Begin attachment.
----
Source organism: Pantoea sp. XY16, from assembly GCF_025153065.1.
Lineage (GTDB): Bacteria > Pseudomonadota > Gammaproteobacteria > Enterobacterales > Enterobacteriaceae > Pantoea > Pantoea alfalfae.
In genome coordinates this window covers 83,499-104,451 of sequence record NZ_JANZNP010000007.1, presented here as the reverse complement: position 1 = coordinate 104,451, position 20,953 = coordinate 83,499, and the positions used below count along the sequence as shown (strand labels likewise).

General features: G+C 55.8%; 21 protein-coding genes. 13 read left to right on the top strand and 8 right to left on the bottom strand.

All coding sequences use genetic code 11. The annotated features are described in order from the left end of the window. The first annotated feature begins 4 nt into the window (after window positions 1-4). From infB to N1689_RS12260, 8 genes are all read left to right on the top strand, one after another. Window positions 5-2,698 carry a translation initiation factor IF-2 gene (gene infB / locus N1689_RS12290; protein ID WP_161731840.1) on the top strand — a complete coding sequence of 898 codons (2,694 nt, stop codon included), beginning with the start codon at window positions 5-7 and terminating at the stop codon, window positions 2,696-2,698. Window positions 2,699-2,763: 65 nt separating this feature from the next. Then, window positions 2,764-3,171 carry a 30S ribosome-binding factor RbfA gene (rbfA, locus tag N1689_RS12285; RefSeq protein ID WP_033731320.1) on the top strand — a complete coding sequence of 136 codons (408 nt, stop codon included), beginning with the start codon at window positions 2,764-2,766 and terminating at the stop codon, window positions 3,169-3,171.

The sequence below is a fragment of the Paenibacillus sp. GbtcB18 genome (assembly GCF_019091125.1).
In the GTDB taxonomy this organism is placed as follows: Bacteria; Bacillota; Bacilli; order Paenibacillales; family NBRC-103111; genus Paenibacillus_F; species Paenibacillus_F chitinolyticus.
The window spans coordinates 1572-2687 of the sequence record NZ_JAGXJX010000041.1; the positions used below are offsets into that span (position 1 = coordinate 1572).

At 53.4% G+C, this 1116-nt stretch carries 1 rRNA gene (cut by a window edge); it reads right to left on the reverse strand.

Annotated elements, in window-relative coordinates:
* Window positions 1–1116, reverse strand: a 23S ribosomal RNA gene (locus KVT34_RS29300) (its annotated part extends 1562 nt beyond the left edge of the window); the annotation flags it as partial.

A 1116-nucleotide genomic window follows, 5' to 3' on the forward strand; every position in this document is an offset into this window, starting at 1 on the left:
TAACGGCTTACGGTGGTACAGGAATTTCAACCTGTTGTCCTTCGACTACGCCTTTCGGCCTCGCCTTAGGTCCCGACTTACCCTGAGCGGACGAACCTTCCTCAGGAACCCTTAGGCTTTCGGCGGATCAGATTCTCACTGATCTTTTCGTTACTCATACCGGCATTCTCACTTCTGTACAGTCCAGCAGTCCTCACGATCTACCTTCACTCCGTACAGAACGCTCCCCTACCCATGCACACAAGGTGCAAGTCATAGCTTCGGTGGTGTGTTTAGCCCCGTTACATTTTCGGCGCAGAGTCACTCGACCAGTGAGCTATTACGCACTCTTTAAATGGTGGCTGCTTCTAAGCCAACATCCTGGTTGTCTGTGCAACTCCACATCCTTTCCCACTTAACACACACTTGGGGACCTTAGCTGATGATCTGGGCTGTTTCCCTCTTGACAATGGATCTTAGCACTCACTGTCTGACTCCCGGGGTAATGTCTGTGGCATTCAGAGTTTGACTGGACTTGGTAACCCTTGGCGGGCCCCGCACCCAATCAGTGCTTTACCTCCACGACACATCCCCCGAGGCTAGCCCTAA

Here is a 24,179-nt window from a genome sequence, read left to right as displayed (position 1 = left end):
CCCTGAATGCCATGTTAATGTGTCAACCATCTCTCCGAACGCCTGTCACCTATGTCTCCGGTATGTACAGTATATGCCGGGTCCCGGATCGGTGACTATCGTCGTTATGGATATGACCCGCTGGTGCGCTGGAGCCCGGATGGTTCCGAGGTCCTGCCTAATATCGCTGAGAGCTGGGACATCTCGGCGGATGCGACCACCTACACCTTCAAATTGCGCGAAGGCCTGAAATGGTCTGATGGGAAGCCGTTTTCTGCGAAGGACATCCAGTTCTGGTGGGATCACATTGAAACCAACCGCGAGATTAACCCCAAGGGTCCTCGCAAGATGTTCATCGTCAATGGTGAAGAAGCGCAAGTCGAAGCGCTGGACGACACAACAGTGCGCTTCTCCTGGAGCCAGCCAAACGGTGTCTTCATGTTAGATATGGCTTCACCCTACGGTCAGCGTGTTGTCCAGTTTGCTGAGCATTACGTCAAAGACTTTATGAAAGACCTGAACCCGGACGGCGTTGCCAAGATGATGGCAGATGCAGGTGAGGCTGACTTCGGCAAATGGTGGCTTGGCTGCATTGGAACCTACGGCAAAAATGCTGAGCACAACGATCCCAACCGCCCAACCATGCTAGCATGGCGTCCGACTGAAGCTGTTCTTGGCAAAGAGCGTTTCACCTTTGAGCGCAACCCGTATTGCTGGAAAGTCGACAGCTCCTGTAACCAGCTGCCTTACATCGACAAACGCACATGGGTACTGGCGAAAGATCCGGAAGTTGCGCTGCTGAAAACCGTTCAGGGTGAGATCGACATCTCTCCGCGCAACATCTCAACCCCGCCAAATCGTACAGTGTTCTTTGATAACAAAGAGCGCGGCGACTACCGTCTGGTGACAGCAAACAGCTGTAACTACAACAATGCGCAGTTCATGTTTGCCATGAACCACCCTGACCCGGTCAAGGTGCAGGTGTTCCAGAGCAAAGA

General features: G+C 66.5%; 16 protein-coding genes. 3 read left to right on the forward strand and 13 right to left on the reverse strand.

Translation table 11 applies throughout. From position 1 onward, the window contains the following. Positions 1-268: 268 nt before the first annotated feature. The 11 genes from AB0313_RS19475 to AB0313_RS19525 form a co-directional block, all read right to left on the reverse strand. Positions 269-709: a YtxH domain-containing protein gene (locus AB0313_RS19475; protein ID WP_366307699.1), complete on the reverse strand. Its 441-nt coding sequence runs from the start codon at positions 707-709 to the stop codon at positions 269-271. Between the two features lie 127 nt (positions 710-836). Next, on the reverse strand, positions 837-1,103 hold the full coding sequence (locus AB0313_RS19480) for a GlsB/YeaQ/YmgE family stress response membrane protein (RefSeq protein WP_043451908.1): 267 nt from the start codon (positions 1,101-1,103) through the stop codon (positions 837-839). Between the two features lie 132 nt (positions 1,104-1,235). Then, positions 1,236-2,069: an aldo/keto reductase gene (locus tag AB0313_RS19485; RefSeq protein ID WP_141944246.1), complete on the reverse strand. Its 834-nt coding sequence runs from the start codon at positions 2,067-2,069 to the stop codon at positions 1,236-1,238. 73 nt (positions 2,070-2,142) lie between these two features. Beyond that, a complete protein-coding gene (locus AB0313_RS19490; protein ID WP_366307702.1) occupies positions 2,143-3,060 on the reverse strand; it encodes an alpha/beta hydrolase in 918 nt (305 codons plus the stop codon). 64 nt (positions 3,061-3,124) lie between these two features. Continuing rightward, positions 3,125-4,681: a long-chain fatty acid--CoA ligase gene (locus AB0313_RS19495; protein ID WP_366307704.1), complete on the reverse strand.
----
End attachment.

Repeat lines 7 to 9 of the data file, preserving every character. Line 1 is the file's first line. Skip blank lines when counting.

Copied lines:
In the GTDB taxonomy this organism is placed as follows: Bacteria; Bacillota; Bacilli; order Paenibacillales; family NBRC-103111; genus Paenibacillus_F; species Paenibacillus_F chitinolyticus.
The window spans coordinates 1572-2687 of the sequence record NZ_JAGXJX010000041.1; the positions used below are offsets into that span (position 1 = coordinate 1572).

At 53.4% G+C, this 1116-nt stretch carries 1 rRNA gene (cut by a window edge); it reads right to left on the reverse strand.